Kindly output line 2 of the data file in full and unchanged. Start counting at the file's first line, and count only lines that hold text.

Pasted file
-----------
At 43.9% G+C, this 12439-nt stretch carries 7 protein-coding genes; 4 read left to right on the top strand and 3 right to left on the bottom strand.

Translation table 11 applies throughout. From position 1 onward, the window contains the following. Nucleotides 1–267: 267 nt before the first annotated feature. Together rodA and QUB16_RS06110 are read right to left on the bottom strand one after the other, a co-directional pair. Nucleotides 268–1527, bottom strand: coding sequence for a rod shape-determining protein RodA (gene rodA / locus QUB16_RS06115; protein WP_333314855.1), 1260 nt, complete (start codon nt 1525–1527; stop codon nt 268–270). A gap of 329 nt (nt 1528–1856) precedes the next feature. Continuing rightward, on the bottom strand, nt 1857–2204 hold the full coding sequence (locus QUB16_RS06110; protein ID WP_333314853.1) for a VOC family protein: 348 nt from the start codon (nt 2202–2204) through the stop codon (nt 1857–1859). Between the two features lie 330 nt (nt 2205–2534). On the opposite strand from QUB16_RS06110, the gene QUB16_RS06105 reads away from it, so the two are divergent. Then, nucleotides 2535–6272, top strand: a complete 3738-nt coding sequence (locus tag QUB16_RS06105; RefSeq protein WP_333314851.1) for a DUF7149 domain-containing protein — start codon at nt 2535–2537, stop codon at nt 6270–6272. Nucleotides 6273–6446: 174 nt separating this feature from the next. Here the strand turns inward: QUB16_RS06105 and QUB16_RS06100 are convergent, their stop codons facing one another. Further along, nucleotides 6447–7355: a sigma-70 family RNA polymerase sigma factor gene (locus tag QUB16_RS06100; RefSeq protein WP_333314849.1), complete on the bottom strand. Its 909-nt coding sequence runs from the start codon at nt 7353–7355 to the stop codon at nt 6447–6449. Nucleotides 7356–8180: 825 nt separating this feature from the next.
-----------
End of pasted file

Translation table 11 applies throughout. From position 1 onward, the window contains the following. Nucleotides 1–267: 267 nt before the first annotated feature. Together rodA and QUB16_RS06110 are read right to left on the bottom strand one after the other, a co-directional pair. Nucleotides 268–1527, bottom strand: coding sequence for a rod shape-determining protein RodA (gene rodA / locus QUB16_RS06115; protein WP_333314855.1), 1260 nt, complete (start codon nt 1525–1527; stop codon nt 268–270). A gap of 329 nt (nt 1528–1856) precedes the next feature. Continuing rightward, on the bottom strand, nt 1857–2204 hold the full coding sequence (locus QUB16_RS06110; protein ID WP_333314853.1) for a VOC family protein: 348 nt from the start codon (nt 2202–2204) through the stop codon (nt 1857–1859). Between the two features lie 330 nt (nt 2205–2534). On the opposite strand from QUB16_RS06110, the gene QUB16_RS06105 reads away from it, so the two are divergent. Then, nucleotides 2535–6272, top strand: a complete 3738-nt coding sequence (locus tag QUB16_RS06105; RefSeq protein WP_333314851.1) for a DUF7149 domain-containing protein — start codon at nt 2535–2537, stop codon at nt 6270–6272. Nucleotides 6273–6446: 174 nt separating this feature from the next. Here the strand turns inward: QUB16_RS06105 and QUB16_RS06100 are convergent, their stop codons facing one another. Further along, nucleotides 6447–7355: a sigma-70 family RNA polymerase sigma factor gene (locus tag QUB16_RS06100; RefSeq protein WP_333314849.1), complete on the bottom strand. Its 909-nt coding sequence runs from the start codon at nt 7353–7355 to the stop codon at nt 6447–6449. Nucleotides 7356–8180: 825 nt separating this feature from the next.